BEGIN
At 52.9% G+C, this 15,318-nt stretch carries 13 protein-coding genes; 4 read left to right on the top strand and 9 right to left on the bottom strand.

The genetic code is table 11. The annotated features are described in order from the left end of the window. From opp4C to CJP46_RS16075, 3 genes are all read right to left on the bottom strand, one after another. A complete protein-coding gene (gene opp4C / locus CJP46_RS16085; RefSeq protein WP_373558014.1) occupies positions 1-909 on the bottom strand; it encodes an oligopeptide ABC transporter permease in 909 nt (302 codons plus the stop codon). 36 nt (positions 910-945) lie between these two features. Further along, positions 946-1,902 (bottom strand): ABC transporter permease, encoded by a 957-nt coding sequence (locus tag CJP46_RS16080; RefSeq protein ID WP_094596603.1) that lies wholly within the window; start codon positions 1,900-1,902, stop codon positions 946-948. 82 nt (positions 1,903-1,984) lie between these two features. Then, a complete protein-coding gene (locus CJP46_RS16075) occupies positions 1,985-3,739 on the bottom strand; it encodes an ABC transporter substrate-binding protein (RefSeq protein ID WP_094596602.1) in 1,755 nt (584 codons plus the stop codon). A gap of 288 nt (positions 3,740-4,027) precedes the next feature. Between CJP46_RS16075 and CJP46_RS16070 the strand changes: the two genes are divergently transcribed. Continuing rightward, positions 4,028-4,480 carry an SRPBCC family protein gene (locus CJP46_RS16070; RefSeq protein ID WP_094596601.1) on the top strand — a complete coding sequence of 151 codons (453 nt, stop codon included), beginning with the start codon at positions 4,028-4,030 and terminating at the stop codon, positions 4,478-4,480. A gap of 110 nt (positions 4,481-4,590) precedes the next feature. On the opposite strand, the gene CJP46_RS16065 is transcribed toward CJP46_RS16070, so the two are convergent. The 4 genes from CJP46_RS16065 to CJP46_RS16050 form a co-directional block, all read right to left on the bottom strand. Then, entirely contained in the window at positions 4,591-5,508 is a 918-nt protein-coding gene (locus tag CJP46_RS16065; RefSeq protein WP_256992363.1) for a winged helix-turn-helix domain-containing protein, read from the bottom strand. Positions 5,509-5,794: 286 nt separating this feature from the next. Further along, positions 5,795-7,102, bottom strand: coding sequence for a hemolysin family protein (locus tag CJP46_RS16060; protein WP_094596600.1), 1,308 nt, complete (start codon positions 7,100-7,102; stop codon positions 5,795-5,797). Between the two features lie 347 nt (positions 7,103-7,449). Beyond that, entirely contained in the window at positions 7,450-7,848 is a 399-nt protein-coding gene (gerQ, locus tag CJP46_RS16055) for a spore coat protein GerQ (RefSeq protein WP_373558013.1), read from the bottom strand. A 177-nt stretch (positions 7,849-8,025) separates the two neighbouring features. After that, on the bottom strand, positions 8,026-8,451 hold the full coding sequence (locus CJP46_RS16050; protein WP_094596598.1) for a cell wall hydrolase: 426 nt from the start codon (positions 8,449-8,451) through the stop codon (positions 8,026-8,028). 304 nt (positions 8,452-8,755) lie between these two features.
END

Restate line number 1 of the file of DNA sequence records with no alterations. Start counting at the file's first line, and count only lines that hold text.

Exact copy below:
At 52.9% G+C, this 15,318-nt stretch carries 13 protein-coding genes; 4 read left to right on the top strand and 9 right to left on the bottom strand.